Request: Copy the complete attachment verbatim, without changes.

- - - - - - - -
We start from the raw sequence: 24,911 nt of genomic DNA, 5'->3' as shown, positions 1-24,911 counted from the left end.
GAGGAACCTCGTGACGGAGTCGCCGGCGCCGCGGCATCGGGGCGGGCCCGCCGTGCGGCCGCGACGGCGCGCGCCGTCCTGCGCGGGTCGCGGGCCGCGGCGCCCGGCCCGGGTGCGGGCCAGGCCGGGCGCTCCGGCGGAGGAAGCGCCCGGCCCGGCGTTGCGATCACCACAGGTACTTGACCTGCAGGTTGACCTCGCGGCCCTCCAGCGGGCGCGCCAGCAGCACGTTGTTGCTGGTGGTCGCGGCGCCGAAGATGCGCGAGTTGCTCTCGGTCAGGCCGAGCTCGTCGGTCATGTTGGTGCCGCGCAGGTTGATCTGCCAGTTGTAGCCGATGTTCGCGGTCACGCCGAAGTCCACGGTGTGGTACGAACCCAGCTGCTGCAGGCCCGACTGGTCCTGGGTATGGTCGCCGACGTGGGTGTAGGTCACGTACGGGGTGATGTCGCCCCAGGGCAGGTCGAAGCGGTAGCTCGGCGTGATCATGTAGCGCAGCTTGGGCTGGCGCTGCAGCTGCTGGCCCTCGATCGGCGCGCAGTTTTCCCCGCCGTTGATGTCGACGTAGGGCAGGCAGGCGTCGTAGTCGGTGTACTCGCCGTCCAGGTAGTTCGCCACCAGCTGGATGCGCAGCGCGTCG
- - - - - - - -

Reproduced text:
We start from the raw sequence: 24,911 nt of genomic DNA, 5'->3' as shown, positions 1-24,911 counted from the left end.
GAGGAACCTCGTGACGGAGTCGCCGGCGCCGCGGCATCGGGGCGGGCCCGCCGTGCGGCCGCGACGGCGCGCGCCGTCCTGCGCGGGTCGCGGGCCGCGGCGCCCGGCCCGGGTGCGGGCCAGGCCGGGCGCTCCGGCGGAGGAAGCGCCCGGCCCGGCGTTGCGATCACCACAGGTACTTGACCTGCAGGTTGACCTCGCGGCCCTCCAGCGGGCGCGCCAGCAGCACGTTGTTGCTGGTGGTCGCGGCGCCGAAGATGCGCGAGTTGCTCTCGGTCAGGCCGAGCTCGTCGGTCATGTTGGTGCCGCGCAGGTTGATCTGCCAGTTGTAGCCGATGTTCGCGGTCACGCCGAAGTCCACGGTGTGGTACGAACCCAGCTGCTGCAGGCCCGACTGGTCCTGGGTATGGTCGCCGACGTGGGTGTAGGTCACGTACGGGGTGATGTCGCCCCAGGGCAGGTCGAAGCGGTAGCTCGGCGTGATCATGTAGCGCAGCTTGGGCTGGCGCTGCAGCTGCTGGCCCTCGATCGGCGCGCAGTTTTCCCCGCCGTTGATGTCGACGTAGGGCAGGCAGGCGTCGTAGTCGGTGTACTCGCCGTCCAGGTAGTTCGCCACCAGCTGGATGCGCAGCGCGTCG